There is often far more to visual art than viewers can catch at a glance; the seemingly straightforward often encompasses complex systems of thought and cultural reflection. This is especially true, perhaps, of contemporary artist Kristen Cochran. Her recent work, a performance of the artist’s body connecting to nature, has an approachable visual aesthetic, and yet her impulse to create this work—and, inherently, the greater meaning behind it—contains political undertones regarding the lack of systemic support structures for artists. In this interview, Cochran discusses this new body of work in juxtaposition to her experiences as a working artist, and she offers some thoughts for artists on working within and moving through this system.
The Other Journal (TOJ): Would you mind sharing about the inspiration behind this particular body of work?
Kristen Cochran (KC): I’ll first mention that this body of work was based more on an impulse to physically interact with these beautiful, massive, highly textured, natural forms. It was a subtle, doubt-filled impulse. When I think of inspiration I think of some sort of divine clarity and sense of knowing. This was different. I had a desire and then acted upon it.
These images document actions that occurred in various locations while I was in Wyoming as part of an art residency. The first group of images was taken in the Blue Horn Mountains on a hike with my fellow residents (who became my photographers!), and the others were taken at a national park at the base of Devil’s Tower—this massive monolithic rock formation that is full of mystical import, especially for Native Americans in Wyoming.
I entered the residency in a state of mental, emotional, physical, and spiritual depletion. This work relates to that state of depletion and to the desire to collapse, rest upon, and surrender to something more stable, solid, fundamental, primitive, and wiser in years than myself. My intention was to conform my body to the contour of the rock—to be completely slack—which wasn’t that easy to do, actually.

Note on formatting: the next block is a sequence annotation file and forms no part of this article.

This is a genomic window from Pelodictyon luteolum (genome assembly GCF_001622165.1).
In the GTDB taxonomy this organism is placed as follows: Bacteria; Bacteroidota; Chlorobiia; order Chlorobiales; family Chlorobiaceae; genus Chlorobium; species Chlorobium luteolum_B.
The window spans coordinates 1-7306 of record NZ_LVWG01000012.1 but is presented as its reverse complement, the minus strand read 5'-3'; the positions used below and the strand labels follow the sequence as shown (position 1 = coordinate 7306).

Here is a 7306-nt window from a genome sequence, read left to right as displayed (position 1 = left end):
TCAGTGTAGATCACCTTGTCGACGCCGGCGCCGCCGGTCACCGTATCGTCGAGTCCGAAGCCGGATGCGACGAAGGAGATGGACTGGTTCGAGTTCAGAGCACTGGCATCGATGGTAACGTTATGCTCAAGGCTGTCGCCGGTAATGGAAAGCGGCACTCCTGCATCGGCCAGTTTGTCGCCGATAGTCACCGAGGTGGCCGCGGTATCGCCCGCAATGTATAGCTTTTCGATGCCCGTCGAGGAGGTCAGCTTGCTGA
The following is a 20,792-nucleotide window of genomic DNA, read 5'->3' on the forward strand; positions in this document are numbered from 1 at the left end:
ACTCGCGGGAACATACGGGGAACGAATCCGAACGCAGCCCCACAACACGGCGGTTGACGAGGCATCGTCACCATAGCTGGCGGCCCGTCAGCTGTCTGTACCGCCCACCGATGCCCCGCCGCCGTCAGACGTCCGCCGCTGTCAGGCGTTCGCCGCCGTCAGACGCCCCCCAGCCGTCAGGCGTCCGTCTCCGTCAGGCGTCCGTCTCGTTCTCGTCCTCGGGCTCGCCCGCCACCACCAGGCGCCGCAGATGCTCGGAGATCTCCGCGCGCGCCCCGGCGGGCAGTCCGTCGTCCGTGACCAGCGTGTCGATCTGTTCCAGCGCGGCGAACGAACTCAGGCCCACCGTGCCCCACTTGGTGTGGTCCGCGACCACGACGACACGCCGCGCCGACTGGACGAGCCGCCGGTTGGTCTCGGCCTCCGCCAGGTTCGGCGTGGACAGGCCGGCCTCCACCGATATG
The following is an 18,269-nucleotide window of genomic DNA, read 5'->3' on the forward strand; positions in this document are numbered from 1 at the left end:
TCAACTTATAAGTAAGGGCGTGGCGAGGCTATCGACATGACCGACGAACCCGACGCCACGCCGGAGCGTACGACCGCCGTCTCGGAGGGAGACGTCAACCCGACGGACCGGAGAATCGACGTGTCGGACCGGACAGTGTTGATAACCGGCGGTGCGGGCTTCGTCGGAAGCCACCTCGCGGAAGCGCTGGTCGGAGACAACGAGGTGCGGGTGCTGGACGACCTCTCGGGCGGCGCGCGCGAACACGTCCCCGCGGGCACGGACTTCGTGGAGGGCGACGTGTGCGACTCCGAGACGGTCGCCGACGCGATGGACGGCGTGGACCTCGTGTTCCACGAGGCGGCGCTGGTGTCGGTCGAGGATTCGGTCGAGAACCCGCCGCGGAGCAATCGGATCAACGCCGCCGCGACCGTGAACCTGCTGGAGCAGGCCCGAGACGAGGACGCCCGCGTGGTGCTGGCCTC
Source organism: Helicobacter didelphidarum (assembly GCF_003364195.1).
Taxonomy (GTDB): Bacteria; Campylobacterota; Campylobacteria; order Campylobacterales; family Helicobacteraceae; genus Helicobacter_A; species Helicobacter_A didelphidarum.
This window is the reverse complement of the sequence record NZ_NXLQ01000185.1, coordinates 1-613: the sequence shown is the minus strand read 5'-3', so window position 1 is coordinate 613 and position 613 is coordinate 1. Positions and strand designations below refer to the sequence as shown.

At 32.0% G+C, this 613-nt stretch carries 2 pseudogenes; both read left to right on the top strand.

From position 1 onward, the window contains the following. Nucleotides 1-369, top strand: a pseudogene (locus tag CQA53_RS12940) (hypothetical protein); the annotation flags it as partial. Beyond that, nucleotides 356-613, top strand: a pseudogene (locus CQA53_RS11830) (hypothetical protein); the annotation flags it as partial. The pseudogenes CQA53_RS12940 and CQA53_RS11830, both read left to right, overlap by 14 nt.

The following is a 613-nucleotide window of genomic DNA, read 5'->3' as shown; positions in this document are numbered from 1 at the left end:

Formally, I was aiming to portray a symbiotic relationship between my body and the support. This was not a long-awaited project—I was playing, experimenting, and testing an impulse on the hunch that there was something important in this somewhat ridiculous act.
TOJ: When we initially spoke together, you mentioned Richard Serra’s props and Charlie Ray’s planks as akin to this search. Were those influences very present as you followed your impulse? Were those relationships you recognized later?
KC: I had been thinking about their prop and plank pieces for another body of work prior to going to Wyoming, but I wasn’t thinking about their work directly during my process of acting these images out. I quickly saw, however, that they related. Props and planks, tension creating form, interdependent materials—these were some of my conceptual interests in the works of Serra and Ray.
TOJ: The relationship is certainly apparent and yet it’s fascinating that in this series your response occurred in nature rather than in dragging items to a gallery. Was this kind of response new to you?
KC: At this scale, yes, it was a new experience for me. I have intervened in the landscape a number of times prior to this—actions in dilapidated lots in Dallas and in New York City—but never in wide-open landscapes where I felt my relative smallness and never in such beauty!
Even in the studio, though, I’ve had this growing impulse to bring the grit inside of the white cube, to see these four walls as containers for chaos, to mess the containers up with beautiful piles of detritus—the cube of the art institution being one of those containers. I’ve become obsessed with construction sites all around this city and have had ideas in my head for years now about interacting with these mountains of disrupted soil. My earlier paintings and drawings always had a relationship to landscape and movement, to permeable boundaries and ideas of containment and chaos, so it is interesting to see these themes materialize in new ways.